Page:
Possible second tower
Peter F. Ryder suggests that the masonry remains, shown below, that lie to the East of Catterlen's hall and tower, could be the remains of a second tower. He suggests that Catterlen originally possessed two towers at the East and West end of a walled enclosure. There are, hidden within these walls, a vaulted basement with a blocked spiral stair case, lending some strength to his assertions.
Above. The lower level of the alleged second tower.
Above. Another view of the lower level of the alleged second tower.
The photo shown above, shows the lower levels of a structure, possibly the second tower, with masonry very similar to that which the surviving tower is constructed of.
Above. The remains of a small window in the lower levels of the wall.
Peter Ryder thinks this may be the remains of a garderobe chute, and that its existence suggests that upper levels to this structure were originally in place, providing further strength to his ideas of a building here, if not a tower.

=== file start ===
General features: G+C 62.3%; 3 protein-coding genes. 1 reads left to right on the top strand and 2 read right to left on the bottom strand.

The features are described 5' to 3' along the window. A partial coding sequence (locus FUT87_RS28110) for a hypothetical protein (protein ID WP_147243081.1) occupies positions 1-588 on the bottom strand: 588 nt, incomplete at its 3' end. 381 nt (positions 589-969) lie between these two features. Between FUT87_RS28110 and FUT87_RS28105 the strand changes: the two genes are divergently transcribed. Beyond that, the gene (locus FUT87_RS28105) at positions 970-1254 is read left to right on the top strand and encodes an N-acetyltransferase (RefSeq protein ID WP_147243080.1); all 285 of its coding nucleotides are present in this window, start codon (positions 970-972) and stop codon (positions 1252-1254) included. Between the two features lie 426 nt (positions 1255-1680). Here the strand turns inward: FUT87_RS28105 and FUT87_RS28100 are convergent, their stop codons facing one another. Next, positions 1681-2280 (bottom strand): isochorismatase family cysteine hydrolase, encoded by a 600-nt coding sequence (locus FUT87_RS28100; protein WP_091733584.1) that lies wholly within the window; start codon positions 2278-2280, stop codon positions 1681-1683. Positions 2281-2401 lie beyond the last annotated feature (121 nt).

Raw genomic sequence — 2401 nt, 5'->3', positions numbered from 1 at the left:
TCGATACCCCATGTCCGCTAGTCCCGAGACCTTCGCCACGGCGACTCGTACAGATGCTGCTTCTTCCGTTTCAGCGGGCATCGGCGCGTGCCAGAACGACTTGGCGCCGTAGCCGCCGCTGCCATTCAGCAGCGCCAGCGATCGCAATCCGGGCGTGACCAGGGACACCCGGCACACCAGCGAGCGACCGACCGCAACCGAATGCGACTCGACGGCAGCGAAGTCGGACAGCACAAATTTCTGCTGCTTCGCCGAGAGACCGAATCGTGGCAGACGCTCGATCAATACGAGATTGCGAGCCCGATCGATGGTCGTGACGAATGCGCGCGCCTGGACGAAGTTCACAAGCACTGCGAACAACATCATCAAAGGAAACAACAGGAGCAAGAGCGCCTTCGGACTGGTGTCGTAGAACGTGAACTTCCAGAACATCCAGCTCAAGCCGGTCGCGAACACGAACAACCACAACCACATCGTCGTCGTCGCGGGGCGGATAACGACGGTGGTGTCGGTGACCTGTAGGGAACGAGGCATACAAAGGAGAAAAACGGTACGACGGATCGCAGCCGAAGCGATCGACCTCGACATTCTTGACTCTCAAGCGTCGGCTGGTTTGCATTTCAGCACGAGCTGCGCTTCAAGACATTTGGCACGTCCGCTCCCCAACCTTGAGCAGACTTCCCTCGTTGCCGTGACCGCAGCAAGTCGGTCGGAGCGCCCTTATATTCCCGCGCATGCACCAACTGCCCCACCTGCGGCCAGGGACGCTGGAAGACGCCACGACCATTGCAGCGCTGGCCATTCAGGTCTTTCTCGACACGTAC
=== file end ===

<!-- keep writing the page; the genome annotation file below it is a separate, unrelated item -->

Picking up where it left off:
Above. The gatehouse\bridge, showing the newer stone work.
The gatehouse\bridge shown in the photo above, along with the returning wall to the left of the photo, are built of much newer material, dating to sometime in the 19th century.
Above. Catterlen's surviving West tower.
Above. Plan (from Peter F. Ryder) of the layout of Catterlen Hall, including the assumed second tower.
Peter Ryder suggests that the site layout at Catterlen Hall, would have reflected the quadrangular form of Greystoke nearby, but with no enclosure wall and\or gatehouse surviving, it's almost impossible to tell if he is correct in his assumptions.